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I am getting (seemingly random) disk I/O errors on my bootdrive. At first I thought it was caused by a faulty hard drive, but now I've replaced it and I still get those errors.

These are the steps I have followed beginning from the first time I noticed something was wrong:

  1. Laptop hangs with just Google Chrome and Postbox (an e-mail application)
  2. I restart the laptop, but it never gets past the screen with the grey apple.
  3. Started Apple Hardware Test by holding "D" during startup. This came up with no errors
  4. Through Verbose mode, and Disk Utility of the install CD I saw that it had disk I/O errors.
  5. I switched the Momentus XT drive for the stock Apple HDD.
  6. Installed a fresh copy of Snow Leopard
  7. Recovered everything from a Time Machine backup

After a day it started giving disk I/O errors again in Console. This makes me think that an app or a setting is causing this as it is unlikely that both the hard drives are corrupted.

How can I pinpoint which application is the cause?

Below are my system details:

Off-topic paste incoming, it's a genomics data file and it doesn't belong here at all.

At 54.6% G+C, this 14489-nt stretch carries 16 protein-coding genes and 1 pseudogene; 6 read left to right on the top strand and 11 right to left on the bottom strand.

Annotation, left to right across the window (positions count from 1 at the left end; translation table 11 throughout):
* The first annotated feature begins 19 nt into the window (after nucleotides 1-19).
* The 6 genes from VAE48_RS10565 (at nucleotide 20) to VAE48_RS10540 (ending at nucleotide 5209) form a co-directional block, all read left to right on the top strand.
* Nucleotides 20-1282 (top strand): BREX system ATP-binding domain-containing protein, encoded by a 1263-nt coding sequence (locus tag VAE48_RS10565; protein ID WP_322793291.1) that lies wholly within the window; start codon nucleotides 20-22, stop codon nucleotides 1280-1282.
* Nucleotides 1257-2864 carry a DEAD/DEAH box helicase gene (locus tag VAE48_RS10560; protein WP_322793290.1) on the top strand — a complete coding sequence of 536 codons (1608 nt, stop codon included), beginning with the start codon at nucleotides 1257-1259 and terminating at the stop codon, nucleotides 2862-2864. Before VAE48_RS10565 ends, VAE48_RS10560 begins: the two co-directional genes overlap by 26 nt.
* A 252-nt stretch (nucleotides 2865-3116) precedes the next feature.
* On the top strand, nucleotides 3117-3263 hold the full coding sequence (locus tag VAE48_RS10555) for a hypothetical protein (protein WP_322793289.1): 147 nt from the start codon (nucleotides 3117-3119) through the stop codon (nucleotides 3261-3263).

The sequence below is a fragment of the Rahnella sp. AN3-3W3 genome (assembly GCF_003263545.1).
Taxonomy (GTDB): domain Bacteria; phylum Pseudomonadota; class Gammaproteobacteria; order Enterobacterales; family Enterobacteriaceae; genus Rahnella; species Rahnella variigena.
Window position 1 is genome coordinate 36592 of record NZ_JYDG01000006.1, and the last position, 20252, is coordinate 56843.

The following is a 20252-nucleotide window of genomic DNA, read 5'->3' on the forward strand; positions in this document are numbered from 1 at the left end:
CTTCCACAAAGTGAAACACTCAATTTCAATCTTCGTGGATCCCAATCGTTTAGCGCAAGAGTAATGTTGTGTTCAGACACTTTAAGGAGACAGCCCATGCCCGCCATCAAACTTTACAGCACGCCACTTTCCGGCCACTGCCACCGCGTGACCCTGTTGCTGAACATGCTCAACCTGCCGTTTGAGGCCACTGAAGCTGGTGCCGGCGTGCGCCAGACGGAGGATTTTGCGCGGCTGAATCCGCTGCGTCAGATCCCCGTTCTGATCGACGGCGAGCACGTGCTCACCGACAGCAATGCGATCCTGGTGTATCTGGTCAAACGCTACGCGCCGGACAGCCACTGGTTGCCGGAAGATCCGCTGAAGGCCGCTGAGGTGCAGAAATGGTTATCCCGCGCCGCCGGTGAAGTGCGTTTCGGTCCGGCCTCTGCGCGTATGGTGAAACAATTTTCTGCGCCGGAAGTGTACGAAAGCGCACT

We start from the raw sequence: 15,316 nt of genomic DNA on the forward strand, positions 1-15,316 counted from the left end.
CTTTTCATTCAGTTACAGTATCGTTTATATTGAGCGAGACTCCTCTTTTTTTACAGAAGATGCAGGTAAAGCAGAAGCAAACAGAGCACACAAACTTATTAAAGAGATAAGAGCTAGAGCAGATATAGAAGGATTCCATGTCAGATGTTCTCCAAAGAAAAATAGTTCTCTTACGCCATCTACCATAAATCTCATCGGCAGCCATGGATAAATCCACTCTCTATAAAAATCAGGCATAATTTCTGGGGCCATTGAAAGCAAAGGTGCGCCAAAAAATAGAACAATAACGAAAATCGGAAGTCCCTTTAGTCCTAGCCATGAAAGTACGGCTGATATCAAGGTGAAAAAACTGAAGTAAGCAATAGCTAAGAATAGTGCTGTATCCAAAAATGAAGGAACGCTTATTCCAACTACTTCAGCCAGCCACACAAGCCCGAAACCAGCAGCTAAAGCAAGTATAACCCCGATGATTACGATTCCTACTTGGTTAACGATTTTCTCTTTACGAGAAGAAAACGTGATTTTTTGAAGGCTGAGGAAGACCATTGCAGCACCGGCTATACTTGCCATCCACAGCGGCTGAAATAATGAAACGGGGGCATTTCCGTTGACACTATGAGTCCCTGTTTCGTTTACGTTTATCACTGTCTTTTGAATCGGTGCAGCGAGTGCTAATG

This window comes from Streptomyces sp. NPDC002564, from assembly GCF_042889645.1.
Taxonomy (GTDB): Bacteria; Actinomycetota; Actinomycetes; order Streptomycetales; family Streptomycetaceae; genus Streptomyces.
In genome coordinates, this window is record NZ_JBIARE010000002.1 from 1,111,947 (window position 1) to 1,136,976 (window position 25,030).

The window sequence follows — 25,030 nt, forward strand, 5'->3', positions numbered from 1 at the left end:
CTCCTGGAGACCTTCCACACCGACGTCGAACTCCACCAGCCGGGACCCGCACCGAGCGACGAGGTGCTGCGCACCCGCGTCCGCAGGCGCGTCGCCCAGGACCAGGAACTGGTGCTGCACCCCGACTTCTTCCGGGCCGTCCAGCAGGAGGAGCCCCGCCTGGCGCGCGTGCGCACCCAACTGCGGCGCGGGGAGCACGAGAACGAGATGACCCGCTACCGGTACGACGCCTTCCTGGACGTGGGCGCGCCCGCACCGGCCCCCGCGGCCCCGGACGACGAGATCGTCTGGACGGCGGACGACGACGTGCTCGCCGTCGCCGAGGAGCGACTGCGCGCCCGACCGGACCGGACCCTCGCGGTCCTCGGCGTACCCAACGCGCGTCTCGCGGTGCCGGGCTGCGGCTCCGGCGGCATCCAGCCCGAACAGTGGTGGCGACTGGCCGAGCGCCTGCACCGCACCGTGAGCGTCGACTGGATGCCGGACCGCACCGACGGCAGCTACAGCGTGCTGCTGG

MacBook Pro 5,3
2.66 Ghz / 8GB RAM
Snow Leopard 10.6.8
First HDD: Seagate Momentus XT 500GB
Second HDD: Stock Apple Hitachi 320GB
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If you are not equipped like a repair shop with ample spares and ability to isolate failures by systematically testing each component in the chain, I would re-seat the cables (or the drive if you are not comfortable getting to the cable interface to the logic board). IO errors are almost always a failing drive so swapping that drive once the error rate (or loss of time or data) outweighs the cost of the time and parts to repair that drive. –  bmike Jan 7 '13 at 16:00
1  
If it's not the harddrive it can very likely be the the internal SATA cable the drive is connected with. –  MacLemon Jan 7 '13 at 23:03
    
@MacLemon Is there a way to test this with my current setup? I am now running Snow Leopard from the Momentus XT in an external enclosure through Firewire. No problems (yet). –  Bart Arondson Jan 7 '13 at 23:07
    
Replace the cable for a known-good cable and see if the problem goes away. If you don't have any troubles with the same disk in an external enclosure my bet stays on the SATA cable. –  MacLemon Jan 7 '13 at 23:10

1 Answer 1

up vote 0 down vote accepted

I've had my MacBook Pro repaired. They changed the SATA cable, and everything is working again.

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